How to create RAW LV with zero byte offset in AIX

Posted on 2011-04-27
Last Modified: 2013-11-17
How can i create RAW LV with zero byte offset in AIX 5.3
Question by:assistunix
    LVL 68

    Accepted Solution

    Hi again,

    to be able to do this the VG where the LV is to be created in must be of "Big VG" format.

    Once such a VG is present you can use the flag "-T O" of "mklv" to indicate that the logical volume control block will not occupy the first block of the logical volume, to make the space available for application data.

    You can't use smitty for this, and you can't change an existing LV to zero offset format.

    To change an existing VG to BIG format use the "-B" flag of "chvg".

    Please note that there must be enough free partitions available on each physical volume for the VGDA expansion for this operation to be successful!

    If you need further assistance with mklv or chvg please let me know!


    Author Comment

    Hello wmp.

    Can normal regular rootvg be converted into bigvg ?

    Also, can a normal regular vg that is active and operating right now with plenty of lv's in it, including some raw lv's be converted to big vg on the go, without any issues or outage to the lv's in that vg?

    what would happen if i use the following on normal regular vg, will the zero offset setting still take affect?
    mklv -t raw -y myraw -T O appvg 8


    Author Comment

    This is the vg in question. and it already has plenty of raw lv's in it.

    # lsvg appvg
    VOLUME GROUP:       appvg                VG IDENTIFIER:  00cc7d0100004c000000012658097387
    VG STATE:           active                   PP SIZE:        128 megabyte(s)
    VG PERMISSION:      read/write               TOTAL PPs:      4956 (634368 megabytes)
    MAX LVs:            256                      FREE PPs:       3778 (483584 megabytes)
    LVs:                50                       USED PPs:       1178 (150784 megabytes)
    OPEN LVs:           28                       QUORUM:         8 (Enabled)
    TOTAL PVs:          14                       VG DESCRIPTORS: 14
    STALE PVs:          0                        STALE PPs:      0
    ACTIVE PVs:         14                       AUTO ON:        yes
    MAX PPs per VG:     32768                    MAX PVs:        1024
    LTG size (Dynamic): 256 kilobyte(s)          AUTO SYNC:      no
    HOT SPARE:          no                       BB POLICY:      relocatable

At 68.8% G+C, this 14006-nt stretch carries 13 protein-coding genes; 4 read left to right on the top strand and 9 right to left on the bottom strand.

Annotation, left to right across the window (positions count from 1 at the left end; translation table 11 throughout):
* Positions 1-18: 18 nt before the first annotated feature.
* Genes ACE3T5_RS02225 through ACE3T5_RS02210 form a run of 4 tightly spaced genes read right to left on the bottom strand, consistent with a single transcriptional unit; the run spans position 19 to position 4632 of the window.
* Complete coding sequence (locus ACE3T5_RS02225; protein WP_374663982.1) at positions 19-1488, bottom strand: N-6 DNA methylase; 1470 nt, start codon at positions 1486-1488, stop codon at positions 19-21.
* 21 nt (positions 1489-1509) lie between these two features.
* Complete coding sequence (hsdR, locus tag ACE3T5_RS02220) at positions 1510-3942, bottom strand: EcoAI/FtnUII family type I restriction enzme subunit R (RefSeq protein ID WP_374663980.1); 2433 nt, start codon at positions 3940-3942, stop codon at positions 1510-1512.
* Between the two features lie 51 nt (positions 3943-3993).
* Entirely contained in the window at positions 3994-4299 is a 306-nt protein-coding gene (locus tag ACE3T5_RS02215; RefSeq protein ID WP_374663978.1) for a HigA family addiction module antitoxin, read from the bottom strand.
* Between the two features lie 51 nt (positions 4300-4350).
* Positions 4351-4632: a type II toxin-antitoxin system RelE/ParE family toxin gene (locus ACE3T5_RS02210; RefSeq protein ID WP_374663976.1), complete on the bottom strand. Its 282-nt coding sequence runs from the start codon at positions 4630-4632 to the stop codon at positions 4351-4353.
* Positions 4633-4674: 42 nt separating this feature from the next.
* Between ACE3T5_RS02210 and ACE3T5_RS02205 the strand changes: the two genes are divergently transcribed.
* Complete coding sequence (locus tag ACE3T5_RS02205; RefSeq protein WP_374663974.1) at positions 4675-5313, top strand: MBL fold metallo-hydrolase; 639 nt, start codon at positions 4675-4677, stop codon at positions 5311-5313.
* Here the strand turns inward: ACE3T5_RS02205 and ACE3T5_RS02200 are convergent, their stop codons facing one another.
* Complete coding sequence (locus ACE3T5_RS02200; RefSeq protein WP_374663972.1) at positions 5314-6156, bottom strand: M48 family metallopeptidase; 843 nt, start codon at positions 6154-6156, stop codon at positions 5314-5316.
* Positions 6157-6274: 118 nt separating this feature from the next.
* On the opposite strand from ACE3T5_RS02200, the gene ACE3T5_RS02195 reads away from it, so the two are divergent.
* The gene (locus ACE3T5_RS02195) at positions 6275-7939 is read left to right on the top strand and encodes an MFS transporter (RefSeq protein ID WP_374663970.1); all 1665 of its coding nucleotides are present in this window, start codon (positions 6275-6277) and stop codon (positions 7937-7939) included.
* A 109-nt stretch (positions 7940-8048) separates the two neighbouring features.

This is one of the raw lv's from that vg

    LOGICAL VOLUME:     rawlv          VOLUME GROUP:   appvg
    LV IDENTIFIER:      00cc7d0100004c000000012658097387.43 PERMISSION:     read/write
    VG STATE:           active/complete        LV STATE:       closed/syncd
    TYPE:               raw                    WRITE VERIFY:   off
    MAX LPs:            512                    PP SIZE:        128 megabyte(s)
    COPIES:             1                      SCHED POLICY:   parallel
    LPs:                64                     PPs:            64
    STALE PPs:          0                      BB POLICY:      relocatable
    INTER-POLICY:       minimum                RELOCATABLE:    yes
    INTRA-POLICY:       middle                 UPPER BOUND:    1024
    MOUNT POINT:        N/A                    LABEL:          None
    Serialize IO ?:     NO

    The device subtype is DS_LVZ for that rawlv, which means T O flags were used when creating this LV and the from the output above of lsvg appvg, it seems like the appvg is normal regular vg.

    LVL 68

    Assisted Solution

    1) Yes, you can convert rootvg.

    2) Yes,  chvg -B can (No: must be!) run on a VG that is varied on and active.

    3) The command will succeed, but the LVCB will be created in the first 512 byte block nevertheless!
    LVL 68

    Assisted Solution

    No. appvg is a big VG.

    MAX PVs:        1024
    LVL 68

    Assisted Solution

    OK, sorry, what I forgot to say for rootvg:

    Your rootvg will most probably contain an active paging device, and chvg -B is not supported for VGs with such devices.


    Author Comment

    Ok great thank you. I did not know that MAX PVs: 1024 meant Big VG. I was looking for the word BIG VG somewhere in the lsvg output.

    So similarly for scalable vg, there would be a MAX PV number that i would have to look for, to determine if it's Scalable VG? Do you know that MAX PV number?

    Although i don't have to convert VG to BIG VG in this case, but if i were to convert it than,
    would i have to unmount all fs and close all raw devices before running chvg -B command?
    Also, i only have one vg in my test server, which is rootvg, can i deactivate remove paging space from rootvg in order to perform chvg -B command, or would removing one and only paging space from the system cause system issues?
    LVL 68

    Assisted Solution

    1) -T O is only supported on BIG VGs, not on old VGs and not on scalable VGs!

    2) Scalable VGs have

    MAX PPs per VG:     32768 (default) up to 2097152
    MAX LVs:                 512 (default) up to 4096
    MAX PVs:                                       up to 1024

    3) You can leave everything as is, no umounts or the like.

    4) You cannot deactivate the only paging space. AIX will not allow this, and if it did the system would crash.
    LVL 68

    Expert Comment

    OK, it's late here, so I again forgot an important thing on scalable VGs:

    -T O is not needed for LVs in scalable VGs, because these volume groups never use the first block of the logical volume to store the logical volume control block!

    I think I'll go to bed now, before I start writing even more nonsense!

    Good night!

    LVL 61

    Expert Comment

    There is no danger rewriting first 4k of created PV
    System can get information that volume is RAW or DB from odm.
    BUT it is still better to offset one page on raw volumes.
    Take care to make backups from oracle

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